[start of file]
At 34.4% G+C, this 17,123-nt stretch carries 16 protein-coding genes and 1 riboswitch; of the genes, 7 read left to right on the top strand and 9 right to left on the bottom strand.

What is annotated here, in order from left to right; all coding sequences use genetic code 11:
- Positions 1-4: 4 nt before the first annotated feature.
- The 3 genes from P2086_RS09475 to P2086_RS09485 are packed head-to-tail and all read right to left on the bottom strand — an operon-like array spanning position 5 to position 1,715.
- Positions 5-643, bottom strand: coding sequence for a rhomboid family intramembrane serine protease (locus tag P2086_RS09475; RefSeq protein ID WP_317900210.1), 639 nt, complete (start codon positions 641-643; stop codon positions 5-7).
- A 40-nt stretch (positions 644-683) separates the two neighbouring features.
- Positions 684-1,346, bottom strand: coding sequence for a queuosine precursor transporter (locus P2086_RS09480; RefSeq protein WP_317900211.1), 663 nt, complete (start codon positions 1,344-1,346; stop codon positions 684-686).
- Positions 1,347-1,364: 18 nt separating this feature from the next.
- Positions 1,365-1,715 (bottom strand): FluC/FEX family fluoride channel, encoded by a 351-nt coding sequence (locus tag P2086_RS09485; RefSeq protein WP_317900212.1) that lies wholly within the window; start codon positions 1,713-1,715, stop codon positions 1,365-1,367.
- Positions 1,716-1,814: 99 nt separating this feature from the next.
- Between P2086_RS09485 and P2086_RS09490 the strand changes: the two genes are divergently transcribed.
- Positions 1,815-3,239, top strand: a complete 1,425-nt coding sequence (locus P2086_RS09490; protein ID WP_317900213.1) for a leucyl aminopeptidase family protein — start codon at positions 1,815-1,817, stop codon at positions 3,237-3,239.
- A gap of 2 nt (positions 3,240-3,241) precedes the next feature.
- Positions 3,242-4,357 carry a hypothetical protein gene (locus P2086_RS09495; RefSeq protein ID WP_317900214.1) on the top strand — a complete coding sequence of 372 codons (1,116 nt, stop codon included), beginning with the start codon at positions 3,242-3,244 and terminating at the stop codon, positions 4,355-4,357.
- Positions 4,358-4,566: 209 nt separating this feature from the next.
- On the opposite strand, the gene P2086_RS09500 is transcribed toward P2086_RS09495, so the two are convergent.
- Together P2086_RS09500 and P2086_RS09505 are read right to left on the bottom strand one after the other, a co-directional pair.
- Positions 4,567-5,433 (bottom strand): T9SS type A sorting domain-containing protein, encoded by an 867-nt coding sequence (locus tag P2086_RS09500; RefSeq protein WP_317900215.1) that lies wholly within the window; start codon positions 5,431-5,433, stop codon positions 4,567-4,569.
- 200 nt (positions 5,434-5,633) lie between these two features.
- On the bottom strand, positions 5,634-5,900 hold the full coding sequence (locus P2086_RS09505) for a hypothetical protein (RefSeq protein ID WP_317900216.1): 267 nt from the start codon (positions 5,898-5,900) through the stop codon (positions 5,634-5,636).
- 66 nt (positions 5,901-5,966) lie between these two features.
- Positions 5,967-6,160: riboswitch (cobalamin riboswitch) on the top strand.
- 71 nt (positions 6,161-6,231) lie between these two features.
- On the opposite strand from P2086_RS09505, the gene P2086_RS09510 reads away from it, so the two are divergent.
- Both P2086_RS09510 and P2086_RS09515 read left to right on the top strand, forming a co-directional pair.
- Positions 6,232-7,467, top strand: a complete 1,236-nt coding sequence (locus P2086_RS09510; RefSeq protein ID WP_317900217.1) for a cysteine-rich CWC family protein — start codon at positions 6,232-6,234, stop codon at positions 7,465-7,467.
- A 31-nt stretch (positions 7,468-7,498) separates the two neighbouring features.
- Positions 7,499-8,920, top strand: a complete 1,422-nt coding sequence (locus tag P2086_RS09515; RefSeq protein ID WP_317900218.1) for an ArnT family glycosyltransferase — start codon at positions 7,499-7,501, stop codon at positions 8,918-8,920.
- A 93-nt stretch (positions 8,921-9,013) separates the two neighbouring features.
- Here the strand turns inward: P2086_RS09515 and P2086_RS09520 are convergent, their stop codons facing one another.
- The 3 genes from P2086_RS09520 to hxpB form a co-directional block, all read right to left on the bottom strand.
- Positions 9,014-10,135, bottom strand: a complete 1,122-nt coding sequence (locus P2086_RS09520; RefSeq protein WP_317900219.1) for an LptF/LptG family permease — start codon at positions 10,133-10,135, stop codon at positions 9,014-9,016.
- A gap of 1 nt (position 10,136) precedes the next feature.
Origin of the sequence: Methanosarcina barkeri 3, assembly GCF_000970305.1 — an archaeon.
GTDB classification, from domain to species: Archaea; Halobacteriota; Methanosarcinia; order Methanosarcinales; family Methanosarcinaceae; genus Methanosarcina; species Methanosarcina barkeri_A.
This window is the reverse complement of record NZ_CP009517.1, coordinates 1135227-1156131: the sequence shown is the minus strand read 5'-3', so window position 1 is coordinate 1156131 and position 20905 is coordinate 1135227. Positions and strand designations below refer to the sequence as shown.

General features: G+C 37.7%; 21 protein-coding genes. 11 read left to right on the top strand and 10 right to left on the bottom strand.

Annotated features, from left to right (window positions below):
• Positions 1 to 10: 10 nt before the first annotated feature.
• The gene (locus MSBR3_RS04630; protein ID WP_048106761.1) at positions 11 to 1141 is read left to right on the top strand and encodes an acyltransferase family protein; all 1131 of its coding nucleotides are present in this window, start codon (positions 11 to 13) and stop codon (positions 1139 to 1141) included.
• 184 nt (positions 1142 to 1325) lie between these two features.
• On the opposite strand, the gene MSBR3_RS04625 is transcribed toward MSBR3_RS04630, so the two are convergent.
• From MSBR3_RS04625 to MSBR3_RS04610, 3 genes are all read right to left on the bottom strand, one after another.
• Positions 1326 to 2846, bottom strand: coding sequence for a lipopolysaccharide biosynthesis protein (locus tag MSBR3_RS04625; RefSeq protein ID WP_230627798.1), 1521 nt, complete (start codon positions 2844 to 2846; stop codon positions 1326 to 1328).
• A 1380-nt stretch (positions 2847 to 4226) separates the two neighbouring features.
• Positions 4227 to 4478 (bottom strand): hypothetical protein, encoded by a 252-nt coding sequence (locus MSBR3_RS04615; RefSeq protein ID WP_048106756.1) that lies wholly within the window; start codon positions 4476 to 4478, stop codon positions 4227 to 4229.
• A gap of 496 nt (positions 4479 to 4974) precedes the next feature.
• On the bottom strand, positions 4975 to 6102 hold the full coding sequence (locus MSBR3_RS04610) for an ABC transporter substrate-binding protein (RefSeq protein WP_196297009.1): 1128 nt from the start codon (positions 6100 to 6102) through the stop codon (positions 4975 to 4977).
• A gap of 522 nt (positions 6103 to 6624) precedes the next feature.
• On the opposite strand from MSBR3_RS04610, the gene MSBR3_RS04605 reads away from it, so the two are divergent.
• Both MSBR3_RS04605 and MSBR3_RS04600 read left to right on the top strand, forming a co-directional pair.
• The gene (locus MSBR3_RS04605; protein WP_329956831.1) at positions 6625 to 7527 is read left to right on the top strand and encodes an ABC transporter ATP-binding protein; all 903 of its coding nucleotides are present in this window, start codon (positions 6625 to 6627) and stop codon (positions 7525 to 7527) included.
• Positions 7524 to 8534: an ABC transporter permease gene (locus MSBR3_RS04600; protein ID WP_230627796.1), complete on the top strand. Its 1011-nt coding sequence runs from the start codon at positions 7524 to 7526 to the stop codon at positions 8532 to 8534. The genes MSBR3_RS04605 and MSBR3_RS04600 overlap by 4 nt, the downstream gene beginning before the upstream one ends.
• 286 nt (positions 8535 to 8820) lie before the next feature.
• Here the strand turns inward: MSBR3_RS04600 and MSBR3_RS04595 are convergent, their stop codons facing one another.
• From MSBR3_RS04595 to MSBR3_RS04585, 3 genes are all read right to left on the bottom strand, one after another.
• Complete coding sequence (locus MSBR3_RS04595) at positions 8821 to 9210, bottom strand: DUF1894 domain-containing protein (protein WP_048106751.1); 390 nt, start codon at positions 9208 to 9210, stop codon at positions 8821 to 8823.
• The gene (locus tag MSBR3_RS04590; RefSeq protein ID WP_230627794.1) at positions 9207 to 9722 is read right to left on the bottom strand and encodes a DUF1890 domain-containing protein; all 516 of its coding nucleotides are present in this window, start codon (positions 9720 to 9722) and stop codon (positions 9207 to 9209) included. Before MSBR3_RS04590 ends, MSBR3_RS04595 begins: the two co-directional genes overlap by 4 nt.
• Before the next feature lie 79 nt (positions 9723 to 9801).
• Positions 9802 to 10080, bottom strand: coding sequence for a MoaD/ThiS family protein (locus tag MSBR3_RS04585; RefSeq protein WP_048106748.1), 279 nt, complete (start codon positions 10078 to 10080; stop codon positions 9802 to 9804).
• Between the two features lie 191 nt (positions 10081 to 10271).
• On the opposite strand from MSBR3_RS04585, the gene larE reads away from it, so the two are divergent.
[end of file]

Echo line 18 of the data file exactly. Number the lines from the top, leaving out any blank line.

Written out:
- Positions 4,567-5,433 (bottom strand): T9SS type A sorting domain-containing protein, encoded by an 867-nt coding sequence (locus tag P2086_RS09500; RefSeq protein WP_317900215.1) that lies wholly within the window; start codon positions 5,431-5,433, stop codon positions 4,567-4,569.